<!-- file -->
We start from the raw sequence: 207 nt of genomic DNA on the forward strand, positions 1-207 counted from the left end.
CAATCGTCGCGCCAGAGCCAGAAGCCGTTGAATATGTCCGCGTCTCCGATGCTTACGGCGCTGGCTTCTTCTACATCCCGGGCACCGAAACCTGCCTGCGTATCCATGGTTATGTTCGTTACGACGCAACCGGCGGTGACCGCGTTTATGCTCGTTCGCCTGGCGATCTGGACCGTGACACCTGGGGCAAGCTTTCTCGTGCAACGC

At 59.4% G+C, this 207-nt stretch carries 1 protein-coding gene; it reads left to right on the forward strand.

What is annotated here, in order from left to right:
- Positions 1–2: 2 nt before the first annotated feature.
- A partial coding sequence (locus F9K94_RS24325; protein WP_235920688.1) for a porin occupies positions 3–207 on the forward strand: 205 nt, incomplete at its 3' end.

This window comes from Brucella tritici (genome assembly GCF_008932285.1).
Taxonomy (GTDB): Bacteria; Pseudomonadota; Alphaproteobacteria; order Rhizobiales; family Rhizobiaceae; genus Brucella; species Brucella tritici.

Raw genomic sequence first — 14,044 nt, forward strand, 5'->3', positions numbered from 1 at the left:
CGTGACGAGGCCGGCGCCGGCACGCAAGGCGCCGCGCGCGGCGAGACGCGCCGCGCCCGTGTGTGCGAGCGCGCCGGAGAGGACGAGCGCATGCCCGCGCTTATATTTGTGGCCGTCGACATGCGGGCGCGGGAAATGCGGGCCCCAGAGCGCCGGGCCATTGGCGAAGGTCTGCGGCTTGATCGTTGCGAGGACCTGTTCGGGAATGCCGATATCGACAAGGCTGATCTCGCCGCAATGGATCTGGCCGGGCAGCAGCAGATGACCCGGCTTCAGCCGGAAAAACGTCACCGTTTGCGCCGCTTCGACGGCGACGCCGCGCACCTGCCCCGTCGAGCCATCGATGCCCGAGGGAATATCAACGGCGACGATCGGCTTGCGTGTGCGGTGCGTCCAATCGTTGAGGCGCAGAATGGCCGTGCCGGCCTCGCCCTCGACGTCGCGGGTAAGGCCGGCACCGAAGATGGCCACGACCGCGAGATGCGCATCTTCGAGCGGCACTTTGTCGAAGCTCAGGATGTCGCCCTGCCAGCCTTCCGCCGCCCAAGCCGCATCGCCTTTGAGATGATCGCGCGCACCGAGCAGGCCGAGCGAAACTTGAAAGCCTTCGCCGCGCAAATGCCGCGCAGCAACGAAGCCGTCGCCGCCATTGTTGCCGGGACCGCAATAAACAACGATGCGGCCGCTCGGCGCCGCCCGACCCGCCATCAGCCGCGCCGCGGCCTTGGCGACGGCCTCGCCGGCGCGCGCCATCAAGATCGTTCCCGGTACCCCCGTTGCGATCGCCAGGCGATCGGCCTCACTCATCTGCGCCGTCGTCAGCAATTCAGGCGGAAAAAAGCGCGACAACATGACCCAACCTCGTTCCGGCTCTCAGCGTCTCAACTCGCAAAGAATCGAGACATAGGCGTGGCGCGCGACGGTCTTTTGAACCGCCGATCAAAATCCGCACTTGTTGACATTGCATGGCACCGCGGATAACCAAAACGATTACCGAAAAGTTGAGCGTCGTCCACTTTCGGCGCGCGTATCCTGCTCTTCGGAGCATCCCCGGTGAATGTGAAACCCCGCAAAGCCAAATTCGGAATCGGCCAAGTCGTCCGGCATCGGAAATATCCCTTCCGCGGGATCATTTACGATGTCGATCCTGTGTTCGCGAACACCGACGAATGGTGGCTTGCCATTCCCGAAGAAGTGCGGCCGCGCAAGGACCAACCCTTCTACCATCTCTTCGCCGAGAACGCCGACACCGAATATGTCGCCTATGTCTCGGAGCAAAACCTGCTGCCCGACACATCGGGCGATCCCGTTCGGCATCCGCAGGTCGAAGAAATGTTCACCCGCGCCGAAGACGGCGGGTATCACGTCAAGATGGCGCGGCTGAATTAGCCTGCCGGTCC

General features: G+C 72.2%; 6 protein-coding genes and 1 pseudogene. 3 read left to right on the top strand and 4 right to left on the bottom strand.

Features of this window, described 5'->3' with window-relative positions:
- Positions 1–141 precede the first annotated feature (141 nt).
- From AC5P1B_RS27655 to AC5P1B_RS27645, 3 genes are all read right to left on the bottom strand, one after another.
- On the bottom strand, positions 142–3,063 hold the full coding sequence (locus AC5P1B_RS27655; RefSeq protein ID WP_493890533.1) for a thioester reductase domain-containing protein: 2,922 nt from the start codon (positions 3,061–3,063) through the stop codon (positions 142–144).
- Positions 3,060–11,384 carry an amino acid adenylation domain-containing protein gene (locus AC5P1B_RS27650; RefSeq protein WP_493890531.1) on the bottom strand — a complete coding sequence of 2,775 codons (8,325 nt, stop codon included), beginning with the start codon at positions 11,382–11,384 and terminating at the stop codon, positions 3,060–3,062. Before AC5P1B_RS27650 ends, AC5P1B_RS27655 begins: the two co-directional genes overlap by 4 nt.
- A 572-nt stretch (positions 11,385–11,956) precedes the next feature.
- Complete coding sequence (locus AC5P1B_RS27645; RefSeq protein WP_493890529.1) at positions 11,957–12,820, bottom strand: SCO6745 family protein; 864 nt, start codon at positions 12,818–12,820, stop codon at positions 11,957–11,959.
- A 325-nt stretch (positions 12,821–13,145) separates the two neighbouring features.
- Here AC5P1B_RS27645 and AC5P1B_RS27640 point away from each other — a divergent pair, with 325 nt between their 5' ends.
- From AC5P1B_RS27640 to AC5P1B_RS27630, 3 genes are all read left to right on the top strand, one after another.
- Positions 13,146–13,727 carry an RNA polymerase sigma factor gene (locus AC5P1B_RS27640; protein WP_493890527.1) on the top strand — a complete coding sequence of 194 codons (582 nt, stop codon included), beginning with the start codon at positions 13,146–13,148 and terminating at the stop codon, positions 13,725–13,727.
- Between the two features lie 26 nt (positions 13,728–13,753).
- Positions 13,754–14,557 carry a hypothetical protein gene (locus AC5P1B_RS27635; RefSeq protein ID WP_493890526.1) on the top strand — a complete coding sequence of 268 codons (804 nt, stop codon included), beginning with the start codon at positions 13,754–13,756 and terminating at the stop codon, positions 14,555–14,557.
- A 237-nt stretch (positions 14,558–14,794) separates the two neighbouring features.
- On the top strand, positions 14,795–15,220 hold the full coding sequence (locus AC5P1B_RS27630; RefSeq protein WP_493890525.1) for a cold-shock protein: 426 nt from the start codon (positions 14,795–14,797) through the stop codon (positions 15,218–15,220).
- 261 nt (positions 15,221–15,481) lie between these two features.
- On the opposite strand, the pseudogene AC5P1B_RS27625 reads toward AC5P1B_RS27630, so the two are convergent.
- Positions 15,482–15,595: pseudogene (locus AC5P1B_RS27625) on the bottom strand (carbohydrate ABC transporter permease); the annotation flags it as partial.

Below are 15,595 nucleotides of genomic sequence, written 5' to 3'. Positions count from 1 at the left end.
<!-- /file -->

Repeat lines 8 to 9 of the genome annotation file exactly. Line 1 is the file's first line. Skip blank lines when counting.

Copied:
Taxonomy (GTDB): Bacteria; Pseudomonadota; Alphaproteobacteria; order Rhizobiales; family Rhizobiaceae; genus Brucella; species Brucella tritici.

Raw genomic sequence first — 14,044 nt, forward strand, 5'->3', positions numbered from 1 at the left: